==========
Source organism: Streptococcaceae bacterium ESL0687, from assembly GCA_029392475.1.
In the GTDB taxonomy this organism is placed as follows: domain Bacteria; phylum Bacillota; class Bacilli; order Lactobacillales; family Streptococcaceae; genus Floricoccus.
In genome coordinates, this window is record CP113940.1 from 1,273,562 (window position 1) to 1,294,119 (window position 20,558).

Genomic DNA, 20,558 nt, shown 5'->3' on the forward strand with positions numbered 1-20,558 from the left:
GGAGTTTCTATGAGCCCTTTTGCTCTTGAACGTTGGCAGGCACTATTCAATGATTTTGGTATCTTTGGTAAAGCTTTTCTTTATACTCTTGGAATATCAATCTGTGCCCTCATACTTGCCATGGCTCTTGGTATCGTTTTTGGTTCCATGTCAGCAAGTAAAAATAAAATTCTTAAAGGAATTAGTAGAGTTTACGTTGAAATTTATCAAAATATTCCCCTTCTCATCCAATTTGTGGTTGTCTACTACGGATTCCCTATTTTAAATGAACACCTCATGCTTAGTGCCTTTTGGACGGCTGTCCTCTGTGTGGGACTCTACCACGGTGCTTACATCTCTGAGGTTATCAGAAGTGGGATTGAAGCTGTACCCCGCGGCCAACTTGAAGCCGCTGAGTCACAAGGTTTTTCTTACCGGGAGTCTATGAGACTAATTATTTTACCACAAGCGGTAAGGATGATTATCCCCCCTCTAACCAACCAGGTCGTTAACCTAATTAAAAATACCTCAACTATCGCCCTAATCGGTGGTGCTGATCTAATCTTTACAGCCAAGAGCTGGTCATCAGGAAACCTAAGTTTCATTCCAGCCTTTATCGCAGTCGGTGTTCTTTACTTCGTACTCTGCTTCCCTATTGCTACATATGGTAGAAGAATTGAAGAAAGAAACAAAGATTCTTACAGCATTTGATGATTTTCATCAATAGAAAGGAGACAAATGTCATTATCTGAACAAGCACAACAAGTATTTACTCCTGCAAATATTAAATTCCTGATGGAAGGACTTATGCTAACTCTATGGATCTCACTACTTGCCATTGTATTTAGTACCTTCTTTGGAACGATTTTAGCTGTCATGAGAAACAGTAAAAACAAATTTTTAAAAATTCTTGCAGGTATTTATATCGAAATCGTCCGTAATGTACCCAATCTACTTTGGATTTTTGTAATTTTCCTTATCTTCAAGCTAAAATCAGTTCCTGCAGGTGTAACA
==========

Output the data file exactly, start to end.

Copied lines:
Source organism: Streptococcaceae bacterium ESL0687, from assembly GCA_029392475.1.
In the GTDB taxonomy this organism is placed as follows: domain Bacteria; phylum Bacillota; class Bacilli; order Lactobacillales; family Streptococcaceae; genus Floricoccus.
In genome coordinates, this window is record CP113940.1 from 1,273,562 (window position 1) to 1,294,119 (window position 20,558).

Genomic DNA, 20,558 nt, shown 5'->3' on the forward strand with positions numbered 1-20,558 from the left:
GGAGTTTCTATGAGCCCTTTTGCTCTTGAACGTTGGCAGGCACTATTCAATGATTTTGGTATCTTTGGTAAAGCTTTTCTTTATACTCTTGGAATATCAATCTGTGCCCTCATACTTGCCATGGCTCTTGGTATCGTTTTTGGTTCCATGTCAGCAAGTAAAAATAAAATTCTTAAAGGAATTAGTAGAGTTTACGTTGAAATTTATCAAAATATTCCCCTTCTCATCCAATTTGTGGTTGTCTACTACGGATTCCCTATTTTAAATGAACACCTCATGCTTAGTGCCTTTTGGACGGCTGTCCTCTGTGTGGGACTCTACCACGGTGCTTACATCTCTGAGGTTATCAGAAGTGGGATTGAAGCTGTACCCCGCGGCCAACTTGAAGCCGCTGAGTCACAAGGTTTTTCTTACCGGGAGTCTATGAGACTAATTATTTTACCACAAGCGGTAAGGATGATTATCCCCCCTCTAACCAACCAGGTCGTTAACCTAATTAAAAATACCTCAACTATCGCCCTAATCGGTGGTGCTGATCTAATCTTTACAGCCAAGAGCTGGTCATCAGGAAACCTAAGTTTCATTCCAGCCTTTATCGCAGTCGGTGTTCTTTACTTCGTACTCTGCTTCCCTATTGCTACATATGGTAGAAGAATTGAAGAAAGAAACAAAGATTCTTACAGCATTTGATGATTTTCATCAATAGAAAGGAGACAAATGTCATTATCTGAACAAGCACAACAAGTATTTACTCCTGCAAATATTAAATTCCTGATGGAAGGACTTATGCTAACTCTATGGATCTCACTACTTGCCATTGTATTTAGTACCTTCTTTGGAACGATTTTAGCTGTCATGAGAAACAGTAAAAACAAATTTTTAAAAATTCTTGCAGGTATTTATATCGAAATCGTCCGTAATGTACCCAATCTACTTTGGATTTTTGTAATTTTCCTTATCTTCAAGCTAAAATCAGTTCCTGCAGGTGTAACA